When Dr. Herbert Mathewson visited the ER for back pain, he felt like he was in good hands, but was surprised that no one actually laid their hands on him. He says in Laying on of the Hands, As technology has advanced, objective test results have replaced many physical findings as the foundation of correct diagnosis. Instead, a doctor's job has largely become determining which tests to run. Dr. Mathewson still values what he was taught as a young med student'the power of 'laying on the hands as a means to develop a respectful relationship with the patient.
Dr. Kevin Pho of KevinMD.com agrees with Dr. Mathewson. And he cites internist, Dr. Danielle Ofri's recent New York Times essay, Not on the Doctor's Checklist, but Touch Matters, adding that 'the benefits of touching the patient and listening to his heart and lungs cannot be quantitatively measured. Dr. Ofri says touch is 'humanizing' and 'a way to establish trust.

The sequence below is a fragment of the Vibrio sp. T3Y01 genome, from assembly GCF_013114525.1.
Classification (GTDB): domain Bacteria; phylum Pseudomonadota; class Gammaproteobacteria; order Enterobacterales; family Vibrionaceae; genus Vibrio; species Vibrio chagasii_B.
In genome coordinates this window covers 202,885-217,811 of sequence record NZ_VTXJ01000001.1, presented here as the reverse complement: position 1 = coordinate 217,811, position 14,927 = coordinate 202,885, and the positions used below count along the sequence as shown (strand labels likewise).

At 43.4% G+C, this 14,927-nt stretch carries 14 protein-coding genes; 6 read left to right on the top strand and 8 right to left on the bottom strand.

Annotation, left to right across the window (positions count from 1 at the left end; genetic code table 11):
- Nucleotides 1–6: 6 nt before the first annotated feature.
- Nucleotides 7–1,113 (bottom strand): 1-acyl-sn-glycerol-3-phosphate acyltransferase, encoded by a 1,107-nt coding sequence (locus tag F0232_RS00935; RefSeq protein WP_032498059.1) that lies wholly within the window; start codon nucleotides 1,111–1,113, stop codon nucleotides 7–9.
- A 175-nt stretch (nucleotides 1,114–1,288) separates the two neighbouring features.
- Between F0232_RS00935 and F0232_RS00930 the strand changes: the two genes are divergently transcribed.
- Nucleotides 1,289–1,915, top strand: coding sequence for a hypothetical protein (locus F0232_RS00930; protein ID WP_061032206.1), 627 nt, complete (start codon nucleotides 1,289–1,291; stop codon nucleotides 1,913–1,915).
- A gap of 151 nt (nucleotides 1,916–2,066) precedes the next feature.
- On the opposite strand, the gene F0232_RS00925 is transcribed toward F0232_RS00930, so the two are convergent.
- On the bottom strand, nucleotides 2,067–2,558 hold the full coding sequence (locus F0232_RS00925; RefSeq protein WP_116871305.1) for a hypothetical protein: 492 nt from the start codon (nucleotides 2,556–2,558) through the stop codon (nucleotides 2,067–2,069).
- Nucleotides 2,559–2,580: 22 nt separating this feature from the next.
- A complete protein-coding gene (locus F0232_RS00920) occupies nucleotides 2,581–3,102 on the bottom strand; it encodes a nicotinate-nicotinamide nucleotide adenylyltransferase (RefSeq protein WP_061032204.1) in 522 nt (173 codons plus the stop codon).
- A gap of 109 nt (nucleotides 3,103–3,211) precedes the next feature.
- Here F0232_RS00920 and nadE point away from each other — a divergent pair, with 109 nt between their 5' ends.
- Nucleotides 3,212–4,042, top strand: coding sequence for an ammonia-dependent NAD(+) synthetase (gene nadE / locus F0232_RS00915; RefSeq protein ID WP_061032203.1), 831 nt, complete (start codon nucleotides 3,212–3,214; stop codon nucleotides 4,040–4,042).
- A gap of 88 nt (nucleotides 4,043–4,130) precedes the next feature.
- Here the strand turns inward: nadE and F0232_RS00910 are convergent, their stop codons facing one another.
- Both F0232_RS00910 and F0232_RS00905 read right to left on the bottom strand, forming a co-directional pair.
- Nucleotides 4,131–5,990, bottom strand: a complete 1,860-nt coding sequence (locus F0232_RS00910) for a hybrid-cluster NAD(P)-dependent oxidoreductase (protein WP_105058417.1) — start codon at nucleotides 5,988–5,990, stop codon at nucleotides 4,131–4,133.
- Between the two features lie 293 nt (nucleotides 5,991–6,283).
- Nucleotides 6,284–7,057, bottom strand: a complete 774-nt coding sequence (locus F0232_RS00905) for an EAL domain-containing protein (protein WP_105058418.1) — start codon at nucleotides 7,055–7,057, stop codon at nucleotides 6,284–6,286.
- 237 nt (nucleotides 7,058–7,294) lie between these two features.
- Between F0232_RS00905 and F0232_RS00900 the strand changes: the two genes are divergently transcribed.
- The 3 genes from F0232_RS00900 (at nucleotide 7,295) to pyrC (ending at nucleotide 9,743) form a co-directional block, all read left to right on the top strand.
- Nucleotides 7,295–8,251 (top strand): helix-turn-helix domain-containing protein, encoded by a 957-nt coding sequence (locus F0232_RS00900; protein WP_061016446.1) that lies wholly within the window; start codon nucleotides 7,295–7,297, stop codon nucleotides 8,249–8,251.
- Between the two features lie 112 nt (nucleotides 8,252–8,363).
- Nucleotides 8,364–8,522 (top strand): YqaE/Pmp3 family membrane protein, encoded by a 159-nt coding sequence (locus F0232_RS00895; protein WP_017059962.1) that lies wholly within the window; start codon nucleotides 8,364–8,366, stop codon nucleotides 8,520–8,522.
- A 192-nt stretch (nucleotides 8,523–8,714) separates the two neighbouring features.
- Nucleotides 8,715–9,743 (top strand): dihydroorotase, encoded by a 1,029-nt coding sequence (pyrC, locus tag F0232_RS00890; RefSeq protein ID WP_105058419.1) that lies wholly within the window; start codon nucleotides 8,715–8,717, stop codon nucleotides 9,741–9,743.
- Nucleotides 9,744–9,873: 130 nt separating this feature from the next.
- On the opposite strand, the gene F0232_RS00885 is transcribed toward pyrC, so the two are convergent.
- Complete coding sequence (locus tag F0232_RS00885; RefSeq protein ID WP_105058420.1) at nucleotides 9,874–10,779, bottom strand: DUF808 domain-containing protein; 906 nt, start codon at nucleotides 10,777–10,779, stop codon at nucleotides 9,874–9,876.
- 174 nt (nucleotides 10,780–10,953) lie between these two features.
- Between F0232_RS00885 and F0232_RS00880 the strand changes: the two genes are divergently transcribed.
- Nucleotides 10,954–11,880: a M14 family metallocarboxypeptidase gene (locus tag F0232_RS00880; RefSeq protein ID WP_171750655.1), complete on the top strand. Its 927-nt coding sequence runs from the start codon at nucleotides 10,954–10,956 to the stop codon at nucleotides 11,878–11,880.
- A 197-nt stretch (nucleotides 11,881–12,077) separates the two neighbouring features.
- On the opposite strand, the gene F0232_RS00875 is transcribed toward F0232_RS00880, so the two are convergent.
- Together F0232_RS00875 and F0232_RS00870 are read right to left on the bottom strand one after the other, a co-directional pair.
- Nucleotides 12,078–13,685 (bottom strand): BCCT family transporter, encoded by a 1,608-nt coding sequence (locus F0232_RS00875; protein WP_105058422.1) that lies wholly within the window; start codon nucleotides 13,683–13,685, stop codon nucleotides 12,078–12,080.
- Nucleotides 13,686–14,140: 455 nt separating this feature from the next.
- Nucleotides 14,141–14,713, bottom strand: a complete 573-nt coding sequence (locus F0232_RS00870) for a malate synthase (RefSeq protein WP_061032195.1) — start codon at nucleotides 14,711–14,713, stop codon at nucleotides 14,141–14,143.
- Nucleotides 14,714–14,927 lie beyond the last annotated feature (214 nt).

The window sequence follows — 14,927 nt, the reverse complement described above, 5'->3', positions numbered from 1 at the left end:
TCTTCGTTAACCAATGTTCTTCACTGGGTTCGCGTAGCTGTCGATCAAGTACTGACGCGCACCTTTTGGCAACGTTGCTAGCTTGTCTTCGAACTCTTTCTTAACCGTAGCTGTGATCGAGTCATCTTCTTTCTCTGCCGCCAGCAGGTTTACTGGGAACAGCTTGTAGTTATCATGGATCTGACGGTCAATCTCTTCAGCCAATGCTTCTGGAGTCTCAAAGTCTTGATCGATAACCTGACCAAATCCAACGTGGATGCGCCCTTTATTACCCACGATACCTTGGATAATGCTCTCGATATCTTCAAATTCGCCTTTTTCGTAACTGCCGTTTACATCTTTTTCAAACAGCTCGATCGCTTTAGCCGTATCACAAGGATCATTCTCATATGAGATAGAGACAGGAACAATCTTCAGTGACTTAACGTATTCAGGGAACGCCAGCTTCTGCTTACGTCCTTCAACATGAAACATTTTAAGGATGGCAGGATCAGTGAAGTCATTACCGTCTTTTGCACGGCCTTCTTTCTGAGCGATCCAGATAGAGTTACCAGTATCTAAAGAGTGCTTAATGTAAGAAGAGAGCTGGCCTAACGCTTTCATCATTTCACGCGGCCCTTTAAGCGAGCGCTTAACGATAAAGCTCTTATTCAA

Primary care doctor, Rob Lamberts, shares his own patient experience this week on Musings of a Distractible Mind. After a physical exam, Dr. Lamberts admits not always being able to follow the health advice that he preaches to patients. In some ways it is harder to be a patient as a doctor, he says, 'So when I am tasked to become the patient, I have to put down defenses that have been constructed over decades. It's not easy, but I have to do this.